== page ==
Sunday, March 27, 2011

External Link for Segregation of Schools

Sorry I forgot to insert an external link in my blog.  I found this interesting website about poverty and education and it also includes some interesting charts on the racial composition of public schools.

Brown v. Board of Education, Between Barack and a Hard Place, Separate and Unequal

This week for our blogs we had to read three different things.  We had to explore the website that gave us some background on the Brown v. Board of Education, watch a short video called "Between Barack and a Hard Place" with Tim Wise, and we also had to read a short article called "Separate and Unequal" by Bob Herbert.  All of these three things are all connected to each other in some way, shape, or form.  They all discuss how the Brown v. Board of Education has changed the education world since then and it also talks about how racism and segregation on social class is a huge deal today even though we don't like to admit it.

The historical issues that I see in the Bob Herbert's article is that even though we don't like to admit it but schools are still not legally segregated today.  This is because of residential patterns, economic disparities, and housing discriminations.  In this article it uses a quote by Richard Kahlenberg where he says that "Ninety-five percent of education reform is about trying to make separate schools for rich and poor work, but there is very little evidence that you can have success when you pack all the low-income students into one particular school".  To me this is such a horrible thing to do to separate schools by poor and rich students.  There was a study that was done that showed that low-income students who were placed in an affluent elementary school had much higher grades than similar low-income students who were in higher poverty schools.  Another issue that this article discusses is that where the child lives also plays a huge impact on their education.  If a student lives in a terrible neighborhood then they are more likely to attend the public school in town where there are other misbehaving neighborhood kids.  This also plays a role on teachers too because most of the good teachers try to stay away from those kinds of schools so therefore there will be a lot of bad teachers in those public schools which won't help the kids out because they need all the help that they can get.  Overall this article says that we can't look at the race of the students as being the important key but we must look for an all-around good environment that has good teachers, fewer classroom disruptions, students who are academically motivated, and the parents also have to be more involved with the schools.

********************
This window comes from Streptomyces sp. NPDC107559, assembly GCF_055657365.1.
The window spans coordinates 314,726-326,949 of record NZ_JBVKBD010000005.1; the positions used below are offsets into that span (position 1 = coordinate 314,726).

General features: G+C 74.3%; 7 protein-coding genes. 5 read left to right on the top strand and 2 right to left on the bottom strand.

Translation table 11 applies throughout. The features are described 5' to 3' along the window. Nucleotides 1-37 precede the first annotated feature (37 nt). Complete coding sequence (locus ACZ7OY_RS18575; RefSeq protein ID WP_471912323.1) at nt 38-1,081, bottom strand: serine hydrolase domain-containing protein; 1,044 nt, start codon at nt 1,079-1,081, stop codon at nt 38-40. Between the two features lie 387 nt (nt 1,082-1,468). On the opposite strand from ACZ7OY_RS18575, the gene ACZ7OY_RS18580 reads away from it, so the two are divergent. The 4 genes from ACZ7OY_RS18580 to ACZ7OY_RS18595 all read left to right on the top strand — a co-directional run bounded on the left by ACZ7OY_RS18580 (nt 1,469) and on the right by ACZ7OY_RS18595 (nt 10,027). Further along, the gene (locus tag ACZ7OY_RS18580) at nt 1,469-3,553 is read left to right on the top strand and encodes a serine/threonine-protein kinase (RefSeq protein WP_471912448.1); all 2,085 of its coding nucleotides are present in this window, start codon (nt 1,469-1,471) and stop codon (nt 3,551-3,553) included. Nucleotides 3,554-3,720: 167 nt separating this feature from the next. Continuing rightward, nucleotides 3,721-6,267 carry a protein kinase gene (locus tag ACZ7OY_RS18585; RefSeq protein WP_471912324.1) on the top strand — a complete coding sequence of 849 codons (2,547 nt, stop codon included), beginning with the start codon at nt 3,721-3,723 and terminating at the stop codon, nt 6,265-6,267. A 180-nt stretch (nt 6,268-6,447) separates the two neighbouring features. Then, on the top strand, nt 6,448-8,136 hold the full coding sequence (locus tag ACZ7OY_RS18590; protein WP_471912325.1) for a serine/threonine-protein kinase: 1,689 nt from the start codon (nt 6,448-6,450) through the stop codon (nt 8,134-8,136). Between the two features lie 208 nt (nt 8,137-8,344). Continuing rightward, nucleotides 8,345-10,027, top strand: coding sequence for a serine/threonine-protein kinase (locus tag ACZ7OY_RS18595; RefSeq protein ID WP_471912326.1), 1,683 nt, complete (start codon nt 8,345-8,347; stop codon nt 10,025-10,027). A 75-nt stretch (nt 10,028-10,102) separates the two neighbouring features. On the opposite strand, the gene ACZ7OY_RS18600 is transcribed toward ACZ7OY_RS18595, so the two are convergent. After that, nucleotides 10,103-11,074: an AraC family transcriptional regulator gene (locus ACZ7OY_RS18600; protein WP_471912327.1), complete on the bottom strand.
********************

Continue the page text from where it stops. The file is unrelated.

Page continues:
In the video "Between Barack and a Hard Place" with Tim Wise he discusses that desegregation is present in schools but there is still the issue of racism and that we are nowhere near a post racial America.  Wise says that "To pretend or to act as if we're heading towards this post racial place would be no more logical than to say that Pakistan was heading to a post sexist place".  This video also discusses that even though there is a lot of color out there everyone is intelligent, wise, and capable of doing anything and that we shouldn't blame color on someones ability to do something.  Wise also states that "6 out of 10 whites will acknowledge that black people are generally less intelligent, more aggressive and prone to criminality, less patriotic, perceived as less hard working, and that blacks just want to live off of welfare and not work."  This last quote was proven wrong a couple of years ago when we elected Barack Obama as our President because some people see him as intelligent, is obviously patriotic, and is very hard working and Tim Wise also recognizes him as well.